Legacy Torch Relay 2023

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Legacy Australia Chairman Eric Easterbrook OAM talked about the ongoing tragedy life could be in the forces when he told a large crowd of people at the Botanic Gardens, a military chopper had been downed with 4 personnel aboard at Hamilton Island overnight.

The four men are understood to be from the Holsworthy army barracks.

He was launching the Orange leg of the Legacy Torch Relay.

“While these families will be battling to come to terms with their tragic, the loss of their loved ones, Legacy will continue, like it has for 100 years, to support them and their families,” he said.

Mr Easterbrook congratulated World War 11 veteran Tom Hogan, who, at 98, had come to the event to help cut the ribbon for the 20 walkers. The spirit of community is told from beginning to Relay end.

Mr Hogan said he was proud to be there.

“I am very privileged to be here, and I thank the organisers for thinking of me. I think this is a special day as a member of Legacy for 45 years,” Mr Hogan said.

“Tom Hogan is a treasure and a real Orange patriot.” Federal Member for Andrew Gee said.

Alongside War widow Nora Bridges and Orange Legacy President Edward Furze, Mr Hogan a former bomber commando in the Philippines cut the ribbon cut and torch lit.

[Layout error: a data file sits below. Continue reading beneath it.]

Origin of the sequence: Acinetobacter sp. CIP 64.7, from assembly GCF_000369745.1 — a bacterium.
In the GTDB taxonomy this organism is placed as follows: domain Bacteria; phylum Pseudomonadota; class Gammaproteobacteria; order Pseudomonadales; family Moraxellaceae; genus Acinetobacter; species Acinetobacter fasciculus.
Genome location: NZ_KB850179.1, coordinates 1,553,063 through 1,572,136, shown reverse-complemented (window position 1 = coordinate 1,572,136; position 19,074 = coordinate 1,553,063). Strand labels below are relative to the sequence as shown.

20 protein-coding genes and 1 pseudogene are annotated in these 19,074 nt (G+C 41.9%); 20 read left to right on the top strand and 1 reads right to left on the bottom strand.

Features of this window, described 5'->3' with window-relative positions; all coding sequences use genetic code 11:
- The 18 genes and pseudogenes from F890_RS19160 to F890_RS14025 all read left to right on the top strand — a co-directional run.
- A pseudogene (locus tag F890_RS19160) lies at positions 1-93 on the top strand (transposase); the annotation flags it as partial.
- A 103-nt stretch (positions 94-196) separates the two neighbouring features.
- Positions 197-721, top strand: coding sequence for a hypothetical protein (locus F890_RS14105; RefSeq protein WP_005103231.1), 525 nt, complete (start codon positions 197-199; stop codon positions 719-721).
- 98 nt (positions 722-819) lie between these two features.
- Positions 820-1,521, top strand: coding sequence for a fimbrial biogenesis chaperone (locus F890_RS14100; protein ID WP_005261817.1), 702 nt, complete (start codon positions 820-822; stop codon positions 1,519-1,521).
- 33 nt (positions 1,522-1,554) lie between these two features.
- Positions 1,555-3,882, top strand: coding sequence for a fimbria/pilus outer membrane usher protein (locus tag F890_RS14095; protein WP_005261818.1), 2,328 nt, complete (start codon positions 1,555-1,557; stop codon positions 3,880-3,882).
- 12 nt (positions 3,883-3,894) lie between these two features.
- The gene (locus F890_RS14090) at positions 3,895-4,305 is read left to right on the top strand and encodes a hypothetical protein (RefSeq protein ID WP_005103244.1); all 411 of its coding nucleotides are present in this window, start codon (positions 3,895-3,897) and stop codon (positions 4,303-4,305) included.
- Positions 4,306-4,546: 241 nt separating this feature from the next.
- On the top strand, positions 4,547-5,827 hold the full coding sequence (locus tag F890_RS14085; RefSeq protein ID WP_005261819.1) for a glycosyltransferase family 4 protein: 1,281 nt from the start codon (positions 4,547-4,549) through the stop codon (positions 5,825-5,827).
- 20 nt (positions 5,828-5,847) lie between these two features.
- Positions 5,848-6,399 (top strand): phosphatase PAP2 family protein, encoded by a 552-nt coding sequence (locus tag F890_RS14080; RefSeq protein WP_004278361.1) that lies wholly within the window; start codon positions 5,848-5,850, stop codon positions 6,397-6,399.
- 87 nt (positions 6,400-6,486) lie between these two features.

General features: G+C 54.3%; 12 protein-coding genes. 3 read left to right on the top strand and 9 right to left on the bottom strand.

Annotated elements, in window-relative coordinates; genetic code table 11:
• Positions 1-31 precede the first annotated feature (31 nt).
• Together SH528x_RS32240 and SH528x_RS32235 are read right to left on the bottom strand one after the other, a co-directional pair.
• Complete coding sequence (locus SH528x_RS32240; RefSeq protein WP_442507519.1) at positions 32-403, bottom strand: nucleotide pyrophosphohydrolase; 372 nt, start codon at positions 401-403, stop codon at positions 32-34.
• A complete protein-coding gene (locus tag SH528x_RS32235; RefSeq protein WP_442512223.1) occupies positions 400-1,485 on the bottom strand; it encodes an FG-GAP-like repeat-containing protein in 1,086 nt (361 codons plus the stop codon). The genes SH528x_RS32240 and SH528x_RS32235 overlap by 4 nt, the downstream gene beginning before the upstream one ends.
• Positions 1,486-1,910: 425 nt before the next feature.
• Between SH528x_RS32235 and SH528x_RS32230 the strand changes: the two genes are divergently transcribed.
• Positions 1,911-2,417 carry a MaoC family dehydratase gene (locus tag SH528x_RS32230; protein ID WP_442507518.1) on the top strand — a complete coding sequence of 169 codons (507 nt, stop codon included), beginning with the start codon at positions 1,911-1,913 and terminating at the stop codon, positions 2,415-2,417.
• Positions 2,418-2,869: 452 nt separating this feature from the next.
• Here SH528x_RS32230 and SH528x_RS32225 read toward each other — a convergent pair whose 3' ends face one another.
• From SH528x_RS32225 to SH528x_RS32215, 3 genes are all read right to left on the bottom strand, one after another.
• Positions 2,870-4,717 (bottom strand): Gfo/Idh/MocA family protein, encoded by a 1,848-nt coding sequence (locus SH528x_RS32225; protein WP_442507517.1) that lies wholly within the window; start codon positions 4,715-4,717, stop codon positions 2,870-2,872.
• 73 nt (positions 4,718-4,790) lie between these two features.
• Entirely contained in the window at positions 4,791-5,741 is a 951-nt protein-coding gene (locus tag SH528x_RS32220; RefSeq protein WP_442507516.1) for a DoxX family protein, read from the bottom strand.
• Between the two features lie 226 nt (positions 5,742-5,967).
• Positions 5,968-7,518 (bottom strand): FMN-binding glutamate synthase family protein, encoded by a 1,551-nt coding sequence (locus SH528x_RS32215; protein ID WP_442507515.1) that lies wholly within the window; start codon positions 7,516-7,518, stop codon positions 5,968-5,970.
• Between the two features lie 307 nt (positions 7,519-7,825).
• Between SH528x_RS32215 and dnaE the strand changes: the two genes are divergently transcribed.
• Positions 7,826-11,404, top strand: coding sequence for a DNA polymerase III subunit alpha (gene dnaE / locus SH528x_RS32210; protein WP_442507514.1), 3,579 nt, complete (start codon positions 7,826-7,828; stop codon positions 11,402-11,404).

Ed Furze was honoured to be the first walker.

“We are so excited that we are also 75 years old Orange Legacy and proud to be the first walker. We became part of this wonderful organisation in 1948 at Canobolas Hotel, and I am here for and inspired by my father-in-law a member of the armed forces who was a legatee himself from Orange and who was a prisoner of war in Stalag 13 and in Italy.”

Nora Bridges said she too was proud to be a legatee.

“My late husband was in the Navy so it’s a great great organisation and the way they have looked after mums and children is wonderful and it is an honour to be here.” Ms Bridges walked two legs of the relay, her family cheering her on.

Mr Furze led a procession of defence force personnel down Hill Street and soon met up with walker and local John Mullen, who recalled the war days “My father was in Legacy and so am I, and he was a great man.”

Anette whose grandmother was a legatee and father-in-law fought in Changi reflected on the heroes of Australian forces who had given so much, and their widows had been supported by Legacy.

She handed to local James Linton “I am a legatee and look out and look after several widows and so we do what we can. ”

Namoi 17 and Travis Wright, 14 were the youngest on the walk and their proud mother, Meredie, said Legacy is one of the most respected organisations in Australia. “Their great grandfather was in World War 2, and Legacy looked after their grand mum.”
“This is so important for them.” She said.

Naomi said ” This makes myself and my brother proud.”

The stories continued of a community that embraced the 100 years of sacrifice. When the sun was outshone by Orange’s unpredictable weather, people rushed to Legacy House and while the flame had been somewhat doused by heavy rain, Gillian Street, a World War II veteran and Legatee, unveiled a plaque with Mr Easterbrook and Ed Furze.

“She’s a beautiful Legatee and embodies why we do this”, Mr Easterbrook said. Mrs Street just smiled.